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"Fast Anchor'd Eternal O Love!" (1860)

Fredson Bowers speculates that this minor, six-line lyric was probably composed sometime between June or July 1857 and the middle of 1858. It first appeared as "Calamus" 38 in the 1860 edition of Leaves and was retained in all subsequent editions.

The poem is constructed around a simple distinction between the speaker's love of women and men. The love of women is seen as "Fast-anchor'd" ("Primeval" in 1860) and "resistless," apparently in the sense that it is physical and biological, whereas the love of men is "Ethereal" and "disembodied." Whitman is indebted here to Plato's Symposium for this classical distinction between physical and spiritual love, but as elsewhere in his poetry the idea seems more borrowed than absorbed, an impression conveyed by the fact that Whitman also calls the sexual love of women "eternal" and the spiritual love of men "the last athletic reality." A somewhat confused effort, the poem is an early example of Whitman's tendency toward abstraction. In "Calamus," it may have served Whitman as a way to minimize or deflect criticism for the obvious homoerotic content of the sequence.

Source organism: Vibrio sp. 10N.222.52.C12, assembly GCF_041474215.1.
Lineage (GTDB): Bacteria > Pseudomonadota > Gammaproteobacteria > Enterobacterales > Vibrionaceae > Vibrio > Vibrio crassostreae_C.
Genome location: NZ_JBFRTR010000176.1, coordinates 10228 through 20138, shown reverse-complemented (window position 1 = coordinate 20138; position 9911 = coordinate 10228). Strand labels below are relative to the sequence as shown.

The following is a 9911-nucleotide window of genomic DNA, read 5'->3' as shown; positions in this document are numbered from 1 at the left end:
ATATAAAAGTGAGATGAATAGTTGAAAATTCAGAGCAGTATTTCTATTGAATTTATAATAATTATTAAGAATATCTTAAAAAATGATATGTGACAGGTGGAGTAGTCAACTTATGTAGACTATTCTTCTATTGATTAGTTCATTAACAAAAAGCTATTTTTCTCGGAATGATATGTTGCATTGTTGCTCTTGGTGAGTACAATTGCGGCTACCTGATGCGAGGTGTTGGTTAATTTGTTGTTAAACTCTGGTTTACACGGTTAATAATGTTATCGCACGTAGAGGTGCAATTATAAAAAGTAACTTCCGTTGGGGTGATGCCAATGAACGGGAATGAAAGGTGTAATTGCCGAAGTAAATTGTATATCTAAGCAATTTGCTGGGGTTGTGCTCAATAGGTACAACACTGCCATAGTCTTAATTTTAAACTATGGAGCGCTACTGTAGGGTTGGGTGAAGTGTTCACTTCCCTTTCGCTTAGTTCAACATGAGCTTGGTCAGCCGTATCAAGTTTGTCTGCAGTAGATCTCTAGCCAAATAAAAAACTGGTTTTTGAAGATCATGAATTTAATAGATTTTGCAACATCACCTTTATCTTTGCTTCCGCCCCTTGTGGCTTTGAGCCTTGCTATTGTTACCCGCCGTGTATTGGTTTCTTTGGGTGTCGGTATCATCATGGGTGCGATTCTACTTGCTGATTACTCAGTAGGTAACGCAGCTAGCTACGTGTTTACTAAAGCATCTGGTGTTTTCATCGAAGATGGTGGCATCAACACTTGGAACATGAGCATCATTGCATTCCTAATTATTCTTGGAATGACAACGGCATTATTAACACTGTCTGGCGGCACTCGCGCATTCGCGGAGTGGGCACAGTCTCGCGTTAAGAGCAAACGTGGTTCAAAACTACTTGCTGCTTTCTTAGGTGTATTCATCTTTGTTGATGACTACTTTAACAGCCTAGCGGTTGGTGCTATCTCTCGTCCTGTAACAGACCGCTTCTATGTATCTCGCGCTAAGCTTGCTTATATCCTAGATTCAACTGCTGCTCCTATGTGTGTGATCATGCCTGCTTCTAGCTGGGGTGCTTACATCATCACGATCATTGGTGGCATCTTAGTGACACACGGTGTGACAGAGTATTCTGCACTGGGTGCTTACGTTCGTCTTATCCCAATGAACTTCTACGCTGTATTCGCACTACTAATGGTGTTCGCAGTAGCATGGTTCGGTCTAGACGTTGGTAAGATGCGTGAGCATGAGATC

Martin, Robert K. The Homosexual Tradition in American Poetry. Austin: U of Texas P, 1979.

Whitman, Walt. Whitman's Manuscripts: "Leaves of Grass" (1860). Ed. Fredson Bowers. Chicago: U of Chicago P, 1955.

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